A while back (like in 2009) I wrote what follows. This is edited a bit but by and large it is the same post (google seo be damned!)
Back then I ran a decidedly unscientific poll asking if Maslow’s Hierarchy of Needs was still a valid model for motivation. In other words, do people follow the hierarchy – and by extension, can you provide motivation by creating opportunities at each level for your employees, channel or customers?
My poll results from back then:
Truthfully, I thought it would skew even higher on the “YES” side.
I’m not surprised that most thought Maslow was a good model considering that Maslow’s point of view has been in almost every marketing and management book since he came up with the idea in 1943. It is probably one of the most cited motivational models of all time.
Unfortunately – and I know a lot of you won’t like it – it’s BS.
Yep. It doesn’t apply today and more importantly – it has never been applicable.
Maslow has nothing to do with your motivation problems today.
Maslow Was Good – Just Not Perfect
Maslow’s theory isn’t bad, on the surface, tries to explain a lot, but it also leaves a lot on the table. To use one “theory” (and I put quotes around it because many who study these things don’t believe Maslow is a good foundational theory for motivation) to justify spending money on motivation isn’t good.
What Maslow Has is Stickiness
If you haven’t read “Made To Stick” by the Heath brothers – now would be a good time. I think it accurately shows why Maslow’s Hierarchy has stuck with us for so long – even with its flaws.
The Heath brothers outlined six things an idea needs in order to stick: Simplicity, Unexpectedness, Concreteness, Credibility, Emotions, & Stories.
Let’s take a look at Maslow through this lens.
- Simple – what is simpler than the idea that we are motivated based on 5 things – very, very simple to understand.
- Unexpected – the unexpected part of this is that it is so simple. We expect humans to be complex but this theory makes it very simple – and that is unexpected.
- Concreteness – think pyramid – nothing is more concrete than a pyramid – heck they’ve been in Egypt for thousands of years – everyone knows how concrete that image is.
- Credibility – it comes from Maslow so it must be right!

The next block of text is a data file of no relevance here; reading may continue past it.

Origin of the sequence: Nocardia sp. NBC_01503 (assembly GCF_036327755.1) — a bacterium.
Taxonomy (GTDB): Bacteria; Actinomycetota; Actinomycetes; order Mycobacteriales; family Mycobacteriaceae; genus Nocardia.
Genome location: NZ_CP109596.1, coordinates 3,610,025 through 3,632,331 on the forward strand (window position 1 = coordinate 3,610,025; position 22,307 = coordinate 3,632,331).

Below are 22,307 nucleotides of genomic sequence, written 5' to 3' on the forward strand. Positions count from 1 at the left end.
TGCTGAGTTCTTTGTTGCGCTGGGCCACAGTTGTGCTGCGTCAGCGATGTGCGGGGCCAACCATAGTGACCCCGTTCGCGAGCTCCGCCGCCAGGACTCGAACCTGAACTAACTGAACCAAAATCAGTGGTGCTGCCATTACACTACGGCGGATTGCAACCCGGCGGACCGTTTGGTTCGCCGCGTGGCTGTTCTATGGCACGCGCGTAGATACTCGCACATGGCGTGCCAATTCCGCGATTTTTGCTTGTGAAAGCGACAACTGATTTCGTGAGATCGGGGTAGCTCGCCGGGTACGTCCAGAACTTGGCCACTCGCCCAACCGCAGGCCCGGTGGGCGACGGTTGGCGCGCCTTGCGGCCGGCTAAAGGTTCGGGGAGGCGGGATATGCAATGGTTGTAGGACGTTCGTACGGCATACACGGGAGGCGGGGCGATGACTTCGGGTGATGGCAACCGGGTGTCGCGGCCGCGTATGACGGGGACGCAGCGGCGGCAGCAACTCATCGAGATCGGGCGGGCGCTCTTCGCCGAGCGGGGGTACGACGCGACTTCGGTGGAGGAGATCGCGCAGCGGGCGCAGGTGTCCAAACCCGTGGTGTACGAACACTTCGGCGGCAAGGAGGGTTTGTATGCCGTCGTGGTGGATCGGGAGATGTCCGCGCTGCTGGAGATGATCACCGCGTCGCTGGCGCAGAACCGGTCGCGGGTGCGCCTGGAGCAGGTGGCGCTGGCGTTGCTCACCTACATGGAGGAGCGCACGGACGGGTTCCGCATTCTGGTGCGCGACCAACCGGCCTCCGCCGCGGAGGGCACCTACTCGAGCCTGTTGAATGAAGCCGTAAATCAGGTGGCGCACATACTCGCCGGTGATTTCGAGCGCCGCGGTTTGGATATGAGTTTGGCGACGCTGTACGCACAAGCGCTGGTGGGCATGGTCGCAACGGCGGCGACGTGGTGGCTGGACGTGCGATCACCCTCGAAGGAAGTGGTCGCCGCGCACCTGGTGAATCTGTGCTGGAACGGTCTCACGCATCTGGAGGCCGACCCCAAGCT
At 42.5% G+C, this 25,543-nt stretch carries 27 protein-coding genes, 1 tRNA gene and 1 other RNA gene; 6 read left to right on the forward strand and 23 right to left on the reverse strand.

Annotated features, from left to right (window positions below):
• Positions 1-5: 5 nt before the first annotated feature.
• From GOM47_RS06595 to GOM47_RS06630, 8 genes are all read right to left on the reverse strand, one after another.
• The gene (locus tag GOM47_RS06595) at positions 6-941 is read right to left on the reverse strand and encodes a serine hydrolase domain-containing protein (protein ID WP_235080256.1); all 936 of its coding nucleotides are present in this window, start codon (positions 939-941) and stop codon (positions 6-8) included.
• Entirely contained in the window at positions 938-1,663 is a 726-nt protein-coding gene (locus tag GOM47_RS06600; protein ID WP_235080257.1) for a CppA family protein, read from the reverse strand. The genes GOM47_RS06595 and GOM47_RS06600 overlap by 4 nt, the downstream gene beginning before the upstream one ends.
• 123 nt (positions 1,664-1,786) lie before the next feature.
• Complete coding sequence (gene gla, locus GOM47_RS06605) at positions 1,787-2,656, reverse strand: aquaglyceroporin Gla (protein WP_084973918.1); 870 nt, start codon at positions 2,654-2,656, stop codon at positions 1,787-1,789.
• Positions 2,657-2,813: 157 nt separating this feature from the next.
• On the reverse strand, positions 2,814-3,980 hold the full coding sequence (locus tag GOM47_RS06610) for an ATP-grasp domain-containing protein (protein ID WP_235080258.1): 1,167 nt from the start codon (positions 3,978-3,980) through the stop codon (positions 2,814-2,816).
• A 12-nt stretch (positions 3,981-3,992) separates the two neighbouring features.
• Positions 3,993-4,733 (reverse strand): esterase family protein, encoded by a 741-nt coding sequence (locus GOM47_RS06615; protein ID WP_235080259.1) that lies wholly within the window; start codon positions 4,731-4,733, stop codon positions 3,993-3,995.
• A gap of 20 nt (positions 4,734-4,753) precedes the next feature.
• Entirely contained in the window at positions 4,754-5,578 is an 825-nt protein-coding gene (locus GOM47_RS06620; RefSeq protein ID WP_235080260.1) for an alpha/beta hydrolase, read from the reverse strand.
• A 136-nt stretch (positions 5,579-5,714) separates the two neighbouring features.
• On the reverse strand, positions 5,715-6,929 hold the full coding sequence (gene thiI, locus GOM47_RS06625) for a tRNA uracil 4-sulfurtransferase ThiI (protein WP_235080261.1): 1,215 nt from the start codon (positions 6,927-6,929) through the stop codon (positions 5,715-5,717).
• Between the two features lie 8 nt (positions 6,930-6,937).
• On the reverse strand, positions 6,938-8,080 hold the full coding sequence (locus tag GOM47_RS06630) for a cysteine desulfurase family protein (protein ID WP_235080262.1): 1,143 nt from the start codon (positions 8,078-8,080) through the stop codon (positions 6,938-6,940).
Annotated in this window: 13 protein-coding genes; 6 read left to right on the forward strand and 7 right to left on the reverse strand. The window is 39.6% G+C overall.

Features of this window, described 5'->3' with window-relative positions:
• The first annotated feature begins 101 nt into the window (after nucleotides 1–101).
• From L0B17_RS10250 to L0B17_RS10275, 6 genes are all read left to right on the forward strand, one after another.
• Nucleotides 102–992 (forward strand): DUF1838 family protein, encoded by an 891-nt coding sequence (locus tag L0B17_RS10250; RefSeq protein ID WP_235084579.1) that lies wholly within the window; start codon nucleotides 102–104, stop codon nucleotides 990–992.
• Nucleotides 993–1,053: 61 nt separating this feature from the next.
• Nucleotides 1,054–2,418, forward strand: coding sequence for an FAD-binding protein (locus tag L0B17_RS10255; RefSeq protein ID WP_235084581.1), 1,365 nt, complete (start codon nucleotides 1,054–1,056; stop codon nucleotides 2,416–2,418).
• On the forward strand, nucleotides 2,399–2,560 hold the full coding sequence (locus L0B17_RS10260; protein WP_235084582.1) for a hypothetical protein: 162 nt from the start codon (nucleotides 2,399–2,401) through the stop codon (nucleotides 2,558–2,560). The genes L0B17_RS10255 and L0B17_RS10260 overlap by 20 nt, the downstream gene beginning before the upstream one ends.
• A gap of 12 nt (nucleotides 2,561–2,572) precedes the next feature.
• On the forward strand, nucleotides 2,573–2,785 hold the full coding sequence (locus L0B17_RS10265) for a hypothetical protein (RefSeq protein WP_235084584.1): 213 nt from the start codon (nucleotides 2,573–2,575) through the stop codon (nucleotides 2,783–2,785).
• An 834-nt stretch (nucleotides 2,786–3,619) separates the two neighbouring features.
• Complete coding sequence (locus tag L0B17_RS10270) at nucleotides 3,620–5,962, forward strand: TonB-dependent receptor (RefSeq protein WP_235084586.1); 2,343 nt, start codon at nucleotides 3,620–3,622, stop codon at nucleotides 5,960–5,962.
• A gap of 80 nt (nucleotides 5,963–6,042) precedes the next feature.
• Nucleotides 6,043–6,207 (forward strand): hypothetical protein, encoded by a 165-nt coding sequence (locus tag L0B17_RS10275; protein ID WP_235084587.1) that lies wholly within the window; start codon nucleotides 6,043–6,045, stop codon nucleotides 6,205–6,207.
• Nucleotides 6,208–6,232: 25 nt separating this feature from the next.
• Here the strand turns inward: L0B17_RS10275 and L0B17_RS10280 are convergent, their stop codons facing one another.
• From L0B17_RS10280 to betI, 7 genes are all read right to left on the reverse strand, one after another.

- Emotions – the theory hits very close to home for many people – they can remember their first trophy or the first time they received public recognition – it resonates with them.
- Stories – it is very easy to tell the story of someone who is starving needing food and then needing shelter – and then needing recognition – the story builds on itself – creating the linkages that are familiar and easy to grasp.
Maslow’s Hierarchy fits this formula to a tee – and I suggest – one of the many reasons it has stayed in our heads and driven a lot of our motivation decisions for so many years.
But Maslow’s Theory has Some Big Big Holes
It is a theory looking for data…
The theory has never, repeat, NEVER been proven empirically. Maslow himself said it was an idea he put out there for future study and analysis – but had no proof of his own. Maslow simply looked at a few people and said – “Here’s an idea – go see if it makes sense.”
In Maslow’s own words…
“’My fellow scientists can proceed with less passion, personal involvement, and heat—in the cool manner of science—to check whether I was right or not’
(Maslow’s Theory of Motivation and Hierarchy of Human Needs: A Critical Analysis, Allison Ruby Reid-Cunningham, MSW, School of Social Welfare – University of California – Berkeley)”
Once satisfied, lower level needs do not need further reinforcement…
According to Maslow, the lower level needs (those below Self Actualization) are called “D – Needs” or “deficiency needs.” These needs are only predominate when they are absent. Once fulfilled, they do not exert much, if any influence on our motivations. Therefore, once I’m clothed, I will not be motivated to get more clothes as much as I will be motivated for the next level of need. Only the top level need – “Self Actualization” is constantly driving behavior (but only after the lower levels are satisfied) and are called “B – Needs” or “being needs.” That level of motivation is “unsatisfiable” – or continues to drive behavior because it is focused on growth – the journey – not a specific destination or result like the lower level needs (hunger, thirst, etc.)